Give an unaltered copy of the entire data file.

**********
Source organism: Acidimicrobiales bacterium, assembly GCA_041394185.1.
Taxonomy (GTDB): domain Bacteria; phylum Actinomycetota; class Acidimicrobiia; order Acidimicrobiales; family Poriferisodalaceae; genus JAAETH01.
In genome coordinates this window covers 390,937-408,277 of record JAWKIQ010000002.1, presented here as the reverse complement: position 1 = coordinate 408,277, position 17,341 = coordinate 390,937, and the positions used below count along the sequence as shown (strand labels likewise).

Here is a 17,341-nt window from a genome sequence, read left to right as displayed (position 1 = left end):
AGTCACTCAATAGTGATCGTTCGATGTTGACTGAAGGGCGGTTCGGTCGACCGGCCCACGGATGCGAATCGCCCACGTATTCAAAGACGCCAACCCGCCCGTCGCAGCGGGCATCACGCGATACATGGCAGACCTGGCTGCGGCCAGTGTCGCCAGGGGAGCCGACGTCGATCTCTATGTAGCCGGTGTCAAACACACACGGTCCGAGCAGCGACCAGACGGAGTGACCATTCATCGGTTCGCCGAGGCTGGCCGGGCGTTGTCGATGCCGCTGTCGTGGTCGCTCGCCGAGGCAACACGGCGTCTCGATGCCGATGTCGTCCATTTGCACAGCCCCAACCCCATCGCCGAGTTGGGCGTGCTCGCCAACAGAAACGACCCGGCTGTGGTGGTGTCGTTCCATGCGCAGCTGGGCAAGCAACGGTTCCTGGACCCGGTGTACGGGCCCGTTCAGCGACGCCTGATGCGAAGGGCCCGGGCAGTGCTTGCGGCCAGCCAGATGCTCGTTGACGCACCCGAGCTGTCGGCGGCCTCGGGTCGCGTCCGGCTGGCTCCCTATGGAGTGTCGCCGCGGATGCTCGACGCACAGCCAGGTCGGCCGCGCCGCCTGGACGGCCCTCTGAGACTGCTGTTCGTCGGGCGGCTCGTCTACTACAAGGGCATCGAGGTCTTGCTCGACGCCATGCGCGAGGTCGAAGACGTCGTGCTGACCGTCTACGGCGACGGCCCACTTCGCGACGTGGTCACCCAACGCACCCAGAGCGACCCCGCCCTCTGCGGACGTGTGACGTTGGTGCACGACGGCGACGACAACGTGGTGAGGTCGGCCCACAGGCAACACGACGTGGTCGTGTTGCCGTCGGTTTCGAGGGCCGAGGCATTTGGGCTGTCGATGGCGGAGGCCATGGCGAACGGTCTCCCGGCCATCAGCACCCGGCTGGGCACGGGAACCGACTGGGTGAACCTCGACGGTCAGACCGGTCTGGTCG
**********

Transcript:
Source organism: Acidimicrobiales bacterium, assembly GCA_041394185.1.
Taxonomy (GTDB): domain Bacteria; phylum Actinomycetota; class Acidimicrobiia; order Acidimicrobiales; family Poriferisodalaceae; genus JAAETH01.
In genome coordinates this window covers 390,937-408,277 of record JAWKIQ010000002.1, presented here as the reverse complement: position 1 = coordinate 408,277, position 17,341 = coordinate 390,937, and the positions used below count along the sequence as shown (strand labels likewise).

Here is a 17,341-nt window from a genome sequence, read left to right as displayed (position 1 = left end):
AGTCACTCAATAGTGATCGTTCGATGTTGACTGAAGGGCGGTTCGGTCGACCGGCCCACGGATGCGAATCGCCCACGTATTCAAAGACGCCAACCCGCCCGTCGCAGCGGGCATCACGCGATACATGGCAGACCTGGCTGCGGCCAGTGTCGCCAGGGGAGCCGACGTCGATCTCTATGTAGCCGGTGTCAAACACACACGGTCCGAGCAGCGACCAGACGGAGTGACCATTCATCGGTTCGCCGAGGCTGGCCGGGCGTTGTCGATGCCGCTGTCGTGGTCGCTCGCCGAGGCAACACGGCGTCTCGATGCCGATGTCGTCCATTTGCACAGCCCCAACCCCATCGCCGAGTTGGGCGTGCTCGCCAACAGAAACGACCCGGCTGTGGTGGTGTCGTTCCATGCGCAGCTGGGCAAGCAACGGTTCCTGGACCCGGTGTACGGGCCCGTTCAGCGACGCCTGATGCGAAGGGCCCGGGCAGTGCTTGCGGCCAGCCAGATGCTCGTTGACGCACCCGAGCTGTCGGCGGCCTCGGGTCGCGTCCGGCTGGCTCCCTATGGAGTGTCGCCGCGGATGCTCGACGCACAGCCAGGTCGGCCGCGCCGCCTGGACGGCCCTCTGAGACTGCTGTTCGTCGGGCGGCTCGTCTACTACAAGGGCATCGAGGTCTTGCTCGACGCCATGCGCGAGGTCGAAGACGTCGTGCTGACCGTCTACGGCGACGGCCCACTTCGCGACGTGGTCACCCAACGCACCCAGAGCGACCCCGCCCTCTGCGGACGTGTGACGTTGGTGCACGACGGCGACGACAACGTGGTGAGGTCGGCCCACAGGCAACACGACGTGGTCGTGTTGCCGTCGGTTTCGAGGGCCGAGGCATTTGGGCTGTCGATGGCGGAGGCCATGGCGAACGGTCTCCCGGCCATCAGCACCCGGCTGGGCACGGGAACCGACTGGGTGAACCTCGACGGTCAGACCGGTCTGGTCG